Text and photos by Christa I. De La Cruz
Performing a dance routine onstage, smearing paint on the canvas, and weaving together metaphors are all part of an ordinary day for the students of a state-run art institution housed in the National Arts Center and tucked away on the edge of the mythical Mt. Makiling in Los Baños, Laguna. After all, the curriculum followed by the Philippine High School for the Art (PHSA) is geared towards the harnessing of their students’ talents in music, theater, folk dance, ballet, creative writing, and visual arts—depending on what each young artist specializes in.
The first week of February, however, is much more art-inspired than a regular art-filled school day for the Ibarangs, a name that the members of the PHSA community fondly call themselves. Homegrown artists came back to the mountain and foreign performers were flown in to kick off PHSA’s celebration of the National Arts Month with their very first Makiling Inter-Cultural Arts Festival, or MAKILINC. Even the Kalatas, Choose Philippines, and Fringe Manila teams hitched a ride on the PHSA school bus if only to catch the latter part of the series of artist talks scheduled on an otherwise Manic Monday behind the office desk.
Filmmaker Raymond Red, the third speaker for the day, couldn’t have said it better: you can always Google one thing and Google another thing but how can you put them together to create something else? A leading Filipino director and PHSA alumnus, Red has used the rapidly changing technology to his advantage—starting from Super-8 mm film format to the ultra high definition digital camera.
Jersey-born artist Amy Klement also captured this highly technological living condition through a series of installation art made from twisted steel wires to reflect life in a wired world, literally. Klement later switched from using wires to crocheting wool/yarns, which she also used for performance art. Her works included the “Sperm Project,” which was inspired by a rhetoric question of how mermaids reproduce, and “Kraft durch Häkeln” or “Strength through Crochet.” The latter included a collective and simultaneous crocheting to dress up the Trümmerfrauen (rubble women) sculptures made by Katharina Szelinski-Singer as a tribute to the German women who played a major role in rebuilding post-war Germany by clearing up the rubble of damaged buildings.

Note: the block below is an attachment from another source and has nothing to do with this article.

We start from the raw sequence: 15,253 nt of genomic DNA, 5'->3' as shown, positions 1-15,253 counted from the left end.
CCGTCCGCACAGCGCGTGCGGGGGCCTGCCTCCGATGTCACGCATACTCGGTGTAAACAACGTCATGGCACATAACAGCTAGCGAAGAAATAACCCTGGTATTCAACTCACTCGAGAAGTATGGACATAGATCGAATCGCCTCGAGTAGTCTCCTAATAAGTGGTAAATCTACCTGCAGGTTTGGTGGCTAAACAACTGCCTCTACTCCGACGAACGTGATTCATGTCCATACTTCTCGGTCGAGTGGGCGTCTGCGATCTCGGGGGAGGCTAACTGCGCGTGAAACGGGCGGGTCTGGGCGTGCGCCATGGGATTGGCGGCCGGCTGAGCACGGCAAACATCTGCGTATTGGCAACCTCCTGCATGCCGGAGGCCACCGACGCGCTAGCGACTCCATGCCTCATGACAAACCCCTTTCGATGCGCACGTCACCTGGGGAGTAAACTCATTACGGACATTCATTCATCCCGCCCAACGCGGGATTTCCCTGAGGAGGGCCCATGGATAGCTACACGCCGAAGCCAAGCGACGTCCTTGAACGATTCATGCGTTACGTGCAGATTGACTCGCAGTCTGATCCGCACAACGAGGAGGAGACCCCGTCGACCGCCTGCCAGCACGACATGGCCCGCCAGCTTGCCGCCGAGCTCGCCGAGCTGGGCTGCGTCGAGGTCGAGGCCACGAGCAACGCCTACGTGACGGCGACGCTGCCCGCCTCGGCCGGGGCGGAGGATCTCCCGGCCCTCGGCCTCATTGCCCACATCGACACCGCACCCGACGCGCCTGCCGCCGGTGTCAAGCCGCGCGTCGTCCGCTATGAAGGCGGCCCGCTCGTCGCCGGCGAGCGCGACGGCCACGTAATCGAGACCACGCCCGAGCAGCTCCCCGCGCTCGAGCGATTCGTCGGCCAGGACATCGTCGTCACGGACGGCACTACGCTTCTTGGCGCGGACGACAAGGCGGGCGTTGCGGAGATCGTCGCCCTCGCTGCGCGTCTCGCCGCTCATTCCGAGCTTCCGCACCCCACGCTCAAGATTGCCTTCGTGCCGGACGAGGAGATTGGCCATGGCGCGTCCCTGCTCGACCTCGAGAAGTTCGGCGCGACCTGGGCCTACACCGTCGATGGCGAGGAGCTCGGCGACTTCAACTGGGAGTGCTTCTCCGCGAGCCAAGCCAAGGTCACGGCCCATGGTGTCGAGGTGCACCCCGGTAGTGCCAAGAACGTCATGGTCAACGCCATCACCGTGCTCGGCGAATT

German artist Michael Steger came in from the back of the room wearing a red mask and started his lecture with a peculiar act. Opening with a statement that to become an artist, one must break the rules, he asked his audience to remove their shoes and stand on the chairs—a simple but symbolical way of breaking a directive. His life as an artist has become a double performance: one, as a silversmith, which pays the bills, and second, as a performance artist, which, he jokingly said, costs him a lot. He curated the Cut International Performance Festival 2013 in Berlin where he met PHSA Director Vim Nadera, a performance artist himself.
Writer and 2012 Gawad ng Alagad ni Balagtas recipient Oscar Peñaranda and photography professor Jay Javier delivered their artist talks earlier in the day.
After the plenary, the students and guests gathered at the school theater for a series of performances by Lorena Javier, Amy Klement, Michael Steger, Vim Nadera, and the group Tupada Action Media Art.
As the cold air descended upon PHSA’s patch of land, everyone was beat but left with ideas and inspiration. “Happily tired,” Nadera quipped.
MAKILINC closed the festival week with an exhibition of artworks produced from the three-day workshop and a night of performances on February 7 in Bulwagang Lakambako, National Arts Center; and an educational tour called “Pasyal Aral” around Laguna (Lumban, Paete, Pakil, Nagcarlan, Liliw, and Calamba) on February 8.
*Art on the Edge is the theme of the Philippine Arts Festival (PAF) for 2014. PAF is the flagship project of NCCA’s Subcommission on the Arts (SCA) in accordance to the Presidential Proclamation 683 signed in 1991 declaring that February is National Arts Month.